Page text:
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New research from the University suggests that people who have had COVID-19 may need only one shot of vaccine.
The study, led by UNC’s School of Medicine and the Gillings School of Global Public Health, showed one dose of either the Pfizer-BioNTech or Moderna vaccine — known as mRNA vaccines — boosted antibodies among those who previously had COVID-19.
“These results support a new and growing body of research suggesting that prior coronavirus infection may act as a primer for the immune response to the first dose of mRNA-based COVID-19 vaccine,” said first study author Dr. Emily Ciccone, a clinical instructor and fellow in the medical school’s Division of Infectious Diseases.
“If this immune response is shown to be durable and protective against subsequent infection in future studies, individuals with a history of infection may be able to forgo the second dose of an mRNA-based vaccine,” Ciccone said.
The potential for some Americans to skip a second shot could free up urgently needed vaccine doses.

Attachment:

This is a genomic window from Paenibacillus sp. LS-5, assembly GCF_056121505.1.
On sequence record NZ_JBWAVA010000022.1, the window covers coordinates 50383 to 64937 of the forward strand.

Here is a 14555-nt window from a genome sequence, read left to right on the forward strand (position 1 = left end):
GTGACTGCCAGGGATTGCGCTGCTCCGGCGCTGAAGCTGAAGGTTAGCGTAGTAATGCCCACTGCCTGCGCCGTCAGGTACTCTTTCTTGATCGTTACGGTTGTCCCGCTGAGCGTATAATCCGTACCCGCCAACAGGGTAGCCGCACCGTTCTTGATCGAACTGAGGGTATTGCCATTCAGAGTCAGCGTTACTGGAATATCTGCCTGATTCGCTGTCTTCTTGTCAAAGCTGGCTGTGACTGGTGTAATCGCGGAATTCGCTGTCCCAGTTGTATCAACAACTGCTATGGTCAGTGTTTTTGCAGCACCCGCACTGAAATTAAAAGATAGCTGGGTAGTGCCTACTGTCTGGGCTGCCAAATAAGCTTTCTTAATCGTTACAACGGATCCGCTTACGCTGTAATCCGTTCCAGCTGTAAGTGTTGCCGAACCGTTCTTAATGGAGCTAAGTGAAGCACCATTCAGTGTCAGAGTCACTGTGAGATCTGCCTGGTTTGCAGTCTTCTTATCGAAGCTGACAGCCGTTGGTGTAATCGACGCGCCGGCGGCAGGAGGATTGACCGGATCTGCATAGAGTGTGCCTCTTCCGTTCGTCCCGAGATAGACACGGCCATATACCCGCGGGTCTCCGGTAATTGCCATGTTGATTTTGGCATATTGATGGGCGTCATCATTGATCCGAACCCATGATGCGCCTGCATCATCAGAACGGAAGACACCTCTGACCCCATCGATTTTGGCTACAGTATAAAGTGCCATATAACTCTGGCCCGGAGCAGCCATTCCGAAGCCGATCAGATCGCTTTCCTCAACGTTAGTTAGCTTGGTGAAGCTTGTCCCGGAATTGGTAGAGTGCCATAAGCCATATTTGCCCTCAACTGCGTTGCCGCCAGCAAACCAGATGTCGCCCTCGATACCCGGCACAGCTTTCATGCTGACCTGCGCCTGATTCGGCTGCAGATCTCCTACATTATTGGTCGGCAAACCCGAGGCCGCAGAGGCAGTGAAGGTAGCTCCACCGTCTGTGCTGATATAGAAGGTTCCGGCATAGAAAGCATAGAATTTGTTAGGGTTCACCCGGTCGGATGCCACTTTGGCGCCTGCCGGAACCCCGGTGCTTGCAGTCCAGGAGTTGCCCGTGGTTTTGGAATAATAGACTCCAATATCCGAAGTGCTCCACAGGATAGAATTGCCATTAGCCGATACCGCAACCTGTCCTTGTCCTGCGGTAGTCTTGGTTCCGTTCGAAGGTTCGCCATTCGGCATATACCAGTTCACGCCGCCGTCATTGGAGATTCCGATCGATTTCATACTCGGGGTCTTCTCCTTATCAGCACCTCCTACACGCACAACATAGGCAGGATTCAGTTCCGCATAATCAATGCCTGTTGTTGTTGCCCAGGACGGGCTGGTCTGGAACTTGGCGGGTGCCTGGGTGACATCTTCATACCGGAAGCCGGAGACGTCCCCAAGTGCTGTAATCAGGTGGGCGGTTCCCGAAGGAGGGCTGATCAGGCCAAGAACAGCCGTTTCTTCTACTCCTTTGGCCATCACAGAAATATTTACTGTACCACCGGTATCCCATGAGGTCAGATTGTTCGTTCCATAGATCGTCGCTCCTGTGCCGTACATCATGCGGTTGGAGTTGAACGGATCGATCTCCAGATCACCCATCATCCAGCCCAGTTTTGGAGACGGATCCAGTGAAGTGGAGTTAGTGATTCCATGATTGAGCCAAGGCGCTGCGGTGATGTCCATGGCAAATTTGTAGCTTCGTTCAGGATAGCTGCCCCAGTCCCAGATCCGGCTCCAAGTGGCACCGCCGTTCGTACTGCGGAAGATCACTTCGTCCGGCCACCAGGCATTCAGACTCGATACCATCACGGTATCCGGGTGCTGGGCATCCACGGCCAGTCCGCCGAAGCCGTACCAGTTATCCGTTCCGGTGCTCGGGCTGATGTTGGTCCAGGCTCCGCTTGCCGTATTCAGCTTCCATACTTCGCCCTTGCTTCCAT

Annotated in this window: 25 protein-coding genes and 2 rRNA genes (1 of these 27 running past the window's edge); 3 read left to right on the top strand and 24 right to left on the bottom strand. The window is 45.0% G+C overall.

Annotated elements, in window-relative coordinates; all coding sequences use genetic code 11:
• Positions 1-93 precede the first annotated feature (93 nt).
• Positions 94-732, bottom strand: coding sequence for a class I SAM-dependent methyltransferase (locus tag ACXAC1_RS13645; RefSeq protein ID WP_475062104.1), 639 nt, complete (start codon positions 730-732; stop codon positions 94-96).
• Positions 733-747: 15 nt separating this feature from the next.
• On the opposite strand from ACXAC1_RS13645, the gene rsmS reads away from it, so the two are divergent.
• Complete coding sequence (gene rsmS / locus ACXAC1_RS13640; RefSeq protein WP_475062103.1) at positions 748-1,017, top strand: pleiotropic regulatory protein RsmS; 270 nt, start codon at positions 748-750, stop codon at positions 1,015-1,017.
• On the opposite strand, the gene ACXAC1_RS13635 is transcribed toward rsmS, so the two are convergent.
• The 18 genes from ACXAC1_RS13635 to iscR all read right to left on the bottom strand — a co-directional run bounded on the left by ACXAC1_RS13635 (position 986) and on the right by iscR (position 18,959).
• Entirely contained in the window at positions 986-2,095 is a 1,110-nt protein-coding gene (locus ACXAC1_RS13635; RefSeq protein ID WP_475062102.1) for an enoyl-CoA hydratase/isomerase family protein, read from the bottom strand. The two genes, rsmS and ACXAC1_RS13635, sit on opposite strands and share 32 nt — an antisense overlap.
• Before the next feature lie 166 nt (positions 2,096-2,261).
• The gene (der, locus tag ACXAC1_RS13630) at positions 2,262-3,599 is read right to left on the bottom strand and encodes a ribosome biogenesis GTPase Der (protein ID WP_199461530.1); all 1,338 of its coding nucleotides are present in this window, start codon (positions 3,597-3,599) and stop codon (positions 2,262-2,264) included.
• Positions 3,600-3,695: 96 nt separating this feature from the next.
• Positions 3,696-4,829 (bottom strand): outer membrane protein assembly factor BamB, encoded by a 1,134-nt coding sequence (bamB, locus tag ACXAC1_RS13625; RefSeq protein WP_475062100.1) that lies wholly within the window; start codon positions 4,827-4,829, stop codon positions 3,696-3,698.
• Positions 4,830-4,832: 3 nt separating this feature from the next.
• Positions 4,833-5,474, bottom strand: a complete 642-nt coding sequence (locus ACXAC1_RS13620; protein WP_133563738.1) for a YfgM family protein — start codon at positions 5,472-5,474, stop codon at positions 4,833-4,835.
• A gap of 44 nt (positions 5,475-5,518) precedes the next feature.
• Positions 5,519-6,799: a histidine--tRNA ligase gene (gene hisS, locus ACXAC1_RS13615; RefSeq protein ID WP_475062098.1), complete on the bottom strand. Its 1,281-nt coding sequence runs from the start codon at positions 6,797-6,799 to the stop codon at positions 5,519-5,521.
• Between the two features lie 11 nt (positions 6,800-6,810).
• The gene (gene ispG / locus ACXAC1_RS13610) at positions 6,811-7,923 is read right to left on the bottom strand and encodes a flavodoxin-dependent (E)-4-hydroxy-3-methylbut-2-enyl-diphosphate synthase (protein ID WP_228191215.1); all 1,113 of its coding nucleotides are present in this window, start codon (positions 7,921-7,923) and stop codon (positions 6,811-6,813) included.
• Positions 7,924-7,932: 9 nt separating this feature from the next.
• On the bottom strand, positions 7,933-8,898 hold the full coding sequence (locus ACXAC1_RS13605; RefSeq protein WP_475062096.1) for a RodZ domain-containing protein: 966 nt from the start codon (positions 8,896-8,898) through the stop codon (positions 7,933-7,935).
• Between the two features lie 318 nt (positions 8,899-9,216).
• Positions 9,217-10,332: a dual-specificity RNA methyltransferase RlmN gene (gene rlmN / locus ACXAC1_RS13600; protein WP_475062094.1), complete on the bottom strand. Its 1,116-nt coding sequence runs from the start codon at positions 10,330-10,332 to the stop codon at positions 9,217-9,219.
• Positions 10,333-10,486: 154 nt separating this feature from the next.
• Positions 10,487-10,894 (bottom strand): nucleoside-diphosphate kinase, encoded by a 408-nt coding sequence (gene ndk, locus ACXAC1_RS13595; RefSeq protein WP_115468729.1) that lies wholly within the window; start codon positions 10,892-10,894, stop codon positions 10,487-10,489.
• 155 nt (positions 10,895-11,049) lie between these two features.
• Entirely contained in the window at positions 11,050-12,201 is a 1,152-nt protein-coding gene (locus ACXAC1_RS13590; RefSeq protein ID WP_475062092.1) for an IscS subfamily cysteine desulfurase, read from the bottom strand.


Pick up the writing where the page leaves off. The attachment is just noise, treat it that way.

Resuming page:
While the findings have not been peer-reviewed, the results are consistent with other studies.
The results come from UNC’s COVID Health Care Personnel Study, a joint initiative between the medical school, the Gillings school and the UNC Institute for Global Health and Infectious Diseases. Researchers followed 193 health workers who submitted to routine tests for antibodies — a key part of the body’s response to fight infections such as COVID-19.
Study participants had the opportunity to receive a COVID-19 vaccine through UNC Health’s vaccination program starting in December 2020. After one dose, the antibody response in those who previously had COVID-19 was almost twice as high as those with no signs of previous infection.
“Moreover, the response to the first vaccination among individuals with prior infection was of similar magnitude to the response to two vaccine doses among those who had never been infected,” said corresponding study author Allison Aiello ’98 (MS), professor of epidemiology at the Gillings school.
There was a limited number of people with a prior infection in the UNC study group. Despite the small sample size, researchers revealed a significant difference in response to the first vaccination that has been corroborated by recent studies.
The UNC study stands out because researchers were able to measure antibody responses before and after vaccination, in some cases for months prior to the first vaccine dose.